UV Spectroscopy of SN 1993J and Detection of Stellar Wind Material from the Progenitor
Session 55 -- SN 1993J; High Energy Astrophysics
Oral presentation, Wednesday, 10:30-12:00, Dwinelle 145 Room

## [55.03] UV Spectroscopy of SN 1993J and Detection of Stellar Wind Material from the Progenitor

G. Sonneborn (NASA/GSFC), C. Fransson (Stockholm Obs.), R.P. Kirshner (CfA), P.M. Rodriguez and W. Wamsteker (ESA IUE Obs.)

Low and high resolution IUE spectra (1150-3200\AA) of SN 1993J in NGC 3031 were obtained starting on 1993 March 30.2 UT. The initially strong ultraviolet continuum faded rapidly by April 4 (a factor of 200 at $\lambda<1600$\AA); smaller decreases occurred at longer wavelengths. The time of maximum light appears to have been prior to March 30 at all UV wavelengths. The UV flux changes were initially rapid, but slowed considerably after April 2. During this period the spectrum remained devoid of significant spectral features, aside from numerous interstellar absorption lines, N V $\lambda$1240 emission, and a 2200\AA\ feature corresponding to a total extinction of $E(B-V)\sim0.1$.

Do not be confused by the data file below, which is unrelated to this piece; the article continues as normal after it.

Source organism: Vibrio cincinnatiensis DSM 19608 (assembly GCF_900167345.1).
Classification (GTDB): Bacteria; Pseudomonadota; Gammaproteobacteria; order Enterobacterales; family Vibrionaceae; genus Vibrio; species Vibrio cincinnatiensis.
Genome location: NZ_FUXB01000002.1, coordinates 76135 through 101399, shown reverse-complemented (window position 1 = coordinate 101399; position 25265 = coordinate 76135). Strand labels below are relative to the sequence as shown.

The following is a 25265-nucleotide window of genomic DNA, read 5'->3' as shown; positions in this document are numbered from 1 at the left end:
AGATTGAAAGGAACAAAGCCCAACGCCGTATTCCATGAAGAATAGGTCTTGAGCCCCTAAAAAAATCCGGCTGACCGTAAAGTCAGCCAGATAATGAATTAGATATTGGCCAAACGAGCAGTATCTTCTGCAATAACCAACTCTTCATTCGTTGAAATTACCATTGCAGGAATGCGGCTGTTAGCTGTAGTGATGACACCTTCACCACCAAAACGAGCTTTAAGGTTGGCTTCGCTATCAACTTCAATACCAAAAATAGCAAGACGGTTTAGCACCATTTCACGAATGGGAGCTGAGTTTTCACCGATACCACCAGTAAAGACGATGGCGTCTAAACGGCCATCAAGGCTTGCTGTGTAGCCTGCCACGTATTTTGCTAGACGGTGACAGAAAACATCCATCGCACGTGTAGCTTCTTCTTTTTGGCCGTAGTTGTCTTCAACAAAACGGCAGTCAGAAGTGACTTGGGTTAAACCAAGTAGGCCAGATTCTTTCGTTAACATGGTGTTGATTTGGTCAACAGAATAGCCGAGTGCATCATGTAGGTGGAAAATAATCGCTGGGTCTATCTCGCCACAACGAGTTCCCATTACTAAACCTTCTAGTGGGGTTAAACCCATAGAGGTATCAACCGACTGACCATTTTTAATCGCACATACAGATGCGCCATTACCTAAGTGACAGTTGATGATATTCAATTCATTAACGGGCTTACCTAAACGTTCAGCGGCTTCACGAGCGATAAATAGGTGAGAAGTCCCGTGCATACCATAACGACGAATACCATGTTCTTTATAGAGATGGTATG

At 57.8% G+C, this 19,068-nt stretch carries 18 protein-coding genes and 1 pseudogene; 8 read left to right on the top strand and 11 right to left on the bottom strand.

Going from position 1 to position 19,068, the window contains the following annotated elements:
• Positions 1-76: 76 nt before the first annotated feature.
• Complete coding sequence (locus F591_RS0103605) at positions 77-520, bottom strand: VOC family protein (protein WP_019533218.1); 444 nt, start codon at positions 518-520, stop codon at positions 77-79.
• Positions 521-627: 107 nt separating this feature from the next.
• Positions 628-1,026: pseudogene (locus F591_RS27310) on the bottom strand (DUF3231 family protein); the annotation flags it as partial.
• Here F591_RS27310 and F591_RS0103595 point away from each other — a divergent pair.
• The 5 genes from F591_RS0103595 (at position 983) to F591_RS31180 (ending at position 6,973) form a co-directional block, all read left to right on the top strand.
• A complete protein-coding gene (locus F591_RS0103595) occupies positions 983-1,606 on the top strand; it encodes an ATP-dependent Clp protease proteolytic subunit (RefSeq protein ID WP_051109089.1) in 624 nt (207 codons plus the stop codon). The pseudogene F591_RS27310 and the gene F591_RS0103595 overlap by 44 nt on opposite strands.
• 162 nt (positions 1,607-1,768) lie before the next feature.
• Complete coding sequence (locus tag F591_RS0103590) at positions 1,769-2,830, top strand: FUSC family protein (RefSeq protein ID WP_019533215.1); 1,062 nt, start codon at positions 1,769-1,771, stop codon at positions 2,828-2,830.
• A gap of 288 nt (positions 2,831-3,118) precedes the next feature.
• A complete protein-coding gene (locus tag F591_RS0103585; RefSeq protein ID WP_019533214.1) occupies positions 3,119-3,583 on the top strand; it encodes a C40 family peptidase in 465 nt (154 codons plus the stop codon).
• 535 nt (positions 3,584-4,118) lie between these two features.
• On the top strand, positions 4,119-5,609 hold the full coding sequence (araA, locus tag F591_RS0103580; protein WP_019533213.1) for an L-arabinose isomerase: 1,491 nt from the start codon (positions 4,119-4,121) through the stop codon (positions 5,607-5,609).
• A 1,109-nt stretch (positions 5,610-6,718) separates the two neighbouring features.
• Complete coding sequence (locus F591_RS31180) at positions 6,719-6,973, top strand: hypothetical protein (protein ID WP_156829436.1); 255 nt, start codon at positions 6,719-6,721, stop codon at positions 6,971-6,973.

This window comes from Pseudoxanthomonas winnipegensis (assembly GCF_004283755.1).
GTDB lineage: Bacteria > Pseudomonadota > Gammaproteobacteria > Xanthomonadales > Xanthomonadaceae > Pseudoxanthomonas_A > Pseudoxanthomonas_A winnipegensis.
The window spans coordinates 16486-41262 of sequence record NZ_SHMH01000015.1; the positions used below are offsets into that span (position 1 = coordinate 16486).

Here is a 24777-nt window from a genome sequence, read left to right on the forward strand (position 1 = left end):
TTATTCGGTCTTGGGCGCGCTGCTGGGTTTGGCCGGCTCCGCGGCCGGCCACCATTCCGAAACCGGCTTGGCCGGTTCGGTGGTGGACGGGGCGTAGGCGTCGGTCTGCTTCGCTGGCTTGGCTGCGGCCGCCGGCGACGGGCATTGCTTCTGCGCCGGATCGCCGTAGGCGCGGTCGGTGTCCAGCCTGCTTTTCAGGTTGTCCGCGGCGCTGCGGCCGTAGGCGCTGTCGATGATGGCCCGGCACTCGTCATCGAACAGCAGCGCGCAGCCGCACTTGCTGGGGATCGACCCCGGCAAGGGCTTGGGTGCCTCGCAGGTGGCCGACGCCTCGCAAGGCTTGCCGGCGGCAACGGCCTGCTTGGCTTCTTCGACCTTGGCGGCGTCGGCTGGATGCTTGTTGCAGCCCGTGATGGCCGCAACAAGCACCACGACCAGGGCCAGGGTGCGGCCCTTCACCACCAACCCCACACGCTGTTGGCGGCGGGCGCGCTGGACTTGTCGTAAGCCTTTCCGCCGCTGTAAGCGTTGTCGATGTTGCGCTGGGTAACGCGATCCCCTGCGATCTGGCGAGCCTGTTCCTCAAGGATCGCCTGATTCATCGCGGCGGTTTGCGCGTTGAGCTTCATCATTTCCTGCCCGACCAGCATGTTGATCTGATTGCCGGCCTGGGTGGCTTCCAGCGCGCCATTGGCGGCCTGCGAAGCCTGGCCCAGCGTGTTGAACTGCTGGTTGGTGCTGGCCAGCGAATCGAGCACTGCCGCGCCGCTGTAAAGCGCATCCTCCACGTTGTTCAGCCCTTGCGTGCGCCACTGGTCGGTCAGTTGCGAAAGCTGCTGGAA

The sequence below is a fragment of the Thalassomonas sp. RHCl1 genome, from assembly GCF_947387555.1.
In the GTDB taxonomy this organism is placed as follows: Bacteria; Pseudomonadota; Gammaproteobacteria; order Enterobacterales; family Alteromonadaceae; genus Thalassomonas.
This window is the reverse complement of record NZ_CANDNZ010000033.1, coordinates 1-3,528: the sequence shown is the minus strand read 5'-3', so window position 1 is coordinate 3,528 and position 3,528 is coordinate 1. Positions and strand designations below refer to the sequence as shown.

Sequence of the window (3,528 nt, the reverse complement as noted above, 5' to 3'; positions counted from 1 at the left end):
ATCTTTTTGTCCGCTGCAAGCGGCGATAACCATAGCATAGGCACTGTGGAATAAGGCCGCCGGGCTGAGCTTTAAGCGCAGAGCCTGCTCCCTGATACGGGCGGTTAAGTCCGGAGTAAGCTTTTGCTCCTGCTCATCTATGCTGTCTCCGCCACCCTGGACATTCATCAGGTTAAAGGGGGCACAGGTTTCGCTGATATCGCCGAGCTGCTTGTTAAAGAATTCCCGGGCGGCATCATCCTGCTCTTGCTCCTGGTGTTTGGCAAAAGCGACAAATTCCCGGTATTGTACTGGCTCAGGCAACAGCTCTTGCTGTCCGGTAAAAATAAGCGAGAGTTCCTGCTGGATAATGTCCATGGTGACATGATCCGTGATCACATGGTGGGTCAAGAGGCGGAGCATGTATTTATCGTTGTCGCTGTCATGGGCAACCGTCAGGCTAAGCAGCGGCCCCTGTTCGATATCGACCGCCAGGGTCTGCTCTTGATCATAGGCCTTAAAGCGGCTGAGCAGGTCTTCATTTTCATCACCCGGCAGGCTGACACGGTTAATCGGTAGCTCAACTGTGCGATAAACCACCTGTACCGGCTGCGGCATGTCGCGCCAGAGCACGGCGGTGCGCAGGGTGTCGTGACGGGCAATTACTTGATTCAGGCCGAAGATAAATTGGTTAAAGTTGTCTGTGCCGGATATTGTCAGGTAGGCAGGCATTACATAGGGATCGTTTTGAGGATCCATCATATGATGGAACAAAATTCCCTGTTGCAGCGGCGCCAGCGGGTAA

A short wavelength high dispersion spectrum taken March 30 shows N V $\lambda\lambda$1238.82--1242.80 emission features. The $\lambda$1242.80 line has a red wing extending $\sim$ 200 km/sec; the $\lambda$1238.82 line is narrow, with FWHM $\sim$ 35 km/sec. The N V flux measured in the low resolution spectra has followed a light curve similar to the UV continuum, decreasing by a factor 43 between March 30.2 and April 4.5. On March 30 the N V luminosity was $L_{N V} \sim 10^6 L_{\odot}$, assuming a distance of 3.5 Mpc to NGC 3031. The properties of the N V line (narrow width, large flux, prompt appearance, rapid decay) suggest that this emission arises in slowly moving, dense material close to the progenitor, most likely a stellar wind, characteristic of late-type supergiants. The high state of ionization strongly indicates that the wind was ionized and heated by the UV and X-rays from the shock breakout and the radiation resulting from the interaction of the ejecta and circumstellar medium (e.g. Lundqvist \& Fransson, A\&A {\bf192}, 221 (1992)). The interaction of the SN ejecta with stellar wind material creates one high velocity shock and one reverse shock, producing X-ray and radio emission consistent with reported detections.